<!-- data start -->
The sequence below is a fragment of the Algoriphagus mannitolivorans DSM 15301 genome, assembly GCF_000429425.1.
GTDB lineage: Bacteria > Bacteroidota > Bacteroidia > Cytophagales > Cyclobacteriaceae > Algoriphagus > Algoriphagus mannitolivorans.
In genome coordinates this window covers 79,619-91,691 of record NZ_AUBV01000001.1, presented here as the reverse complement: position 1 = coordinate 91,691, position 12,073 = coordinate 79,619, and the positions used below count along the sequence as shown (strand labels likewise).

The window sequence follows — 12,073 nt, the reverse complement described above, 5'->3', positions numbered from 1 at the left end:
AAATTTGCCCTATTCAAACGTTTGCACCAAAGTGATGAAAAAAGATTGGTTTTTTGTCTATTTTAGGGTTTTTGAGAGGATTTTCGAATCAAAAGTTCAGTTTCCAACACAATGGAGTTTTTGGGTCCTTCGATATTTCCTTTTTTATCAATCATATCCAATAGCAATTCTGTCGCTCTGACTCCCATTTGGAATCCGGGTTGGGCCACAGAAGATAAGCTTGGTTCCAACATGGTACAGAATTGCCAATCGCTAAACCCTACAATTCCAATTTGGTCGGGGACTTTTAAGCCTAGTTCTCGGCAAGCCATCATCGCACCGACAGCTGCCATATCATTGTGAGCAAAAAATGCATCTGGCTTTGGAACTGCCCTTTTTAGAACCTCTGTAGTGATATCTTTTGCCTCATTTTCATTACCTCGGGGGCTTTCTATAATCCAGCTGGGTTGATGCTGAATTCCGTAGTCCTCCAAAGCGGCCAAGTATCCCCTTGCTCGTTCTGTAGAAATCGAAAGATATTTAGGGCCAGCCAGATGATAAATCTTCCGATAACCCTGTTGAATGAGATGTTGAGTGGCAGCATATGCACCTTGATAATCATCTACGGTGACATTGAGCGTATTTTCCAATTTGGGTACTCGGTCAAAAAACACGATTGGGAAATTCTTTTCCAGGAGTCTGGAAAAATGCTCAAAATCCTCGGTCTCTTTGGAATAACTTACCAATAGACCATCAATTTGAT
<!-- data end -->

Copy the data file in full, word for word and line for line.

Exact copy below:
The sequence below is a fragment of the Algoriphagus mannitolivorans DSM 15301 genome, assembly GCF_000429425.1.
GTDB lineage: Bacteria > Bacteroidota > Bacteroidia > Cytophagales > Cyclobacteriaceae > Algoriphagus > Algoriphagus mannitolivorans.
In genome coordinates this window covers 79,619-91,691 of record NZ_AUBV01000001.1, presented here as the reverse complement: position 1 = coordinate 91,691, position 12,073 = coordinate 79,619, and the positions used below count along the sequence as shown (strand labels likewise).

The window sequence follows — 12,073 nt, the reverse complement described above, 5'->3', positions numbered from 1 at the left end:
AAATTTGCCCTATTCAAACGTTTGCACCAAAGTGATGAAAAAAGATTGGTTTTTTGTCTATTTTAGGGTTTTTGAGAGGATTTTCGAATCAAAAGTTCAGTTTCCAACACAATGGAGTTTTTGGGTCCTTCGATATTTCCTTTTTTATCAATCATATCCAATAGCAATTCTGTCGCTCTGACTCCCATTTGGAATCCGGGTTGGGCCACAGAAGATAAGCTTGGTTCCAACATGGTACAGAATTGCCAATCGCTAAACCCTACAATTCCAATTTGGTCGGGGACTTTTAAGCCTAGTTCTCGGCAAGCCATCATCGCACCGACAGCTGCCATATCATTGTGAGCAAAAAATGCATCTGGCTTTGGAACTGCCCTTTTTAGAACCTCTGTAGTGATATCTTTTGCCTCATTTTCATTACCTCGGGGGCTTTCTATAATCCAGCTGGGTTGATGCTGAATTCCGTAGTCCTCCAAAGCGGCCAAGTATCCCCTTGCTCGTTCTGTAGAAATCGAAAGATATTTAGGGCCAGCCAGATGATAAATCTTCCGATAACCCTGTTGAATGAGATGTTGAGTGGCAGCATATGCACCTTGATAATCATCTACGGTGACATTGAGCGTATTTTCCAATTTGGGTACTCGGTCAAAAAACACGATTGGGAAATTCTTTTCCAGGAGTCTGGAAAAATGCTCAAAATCCTCGGTCTCTTTGGAATAACTTACCAATAGACCATCAATTTGAT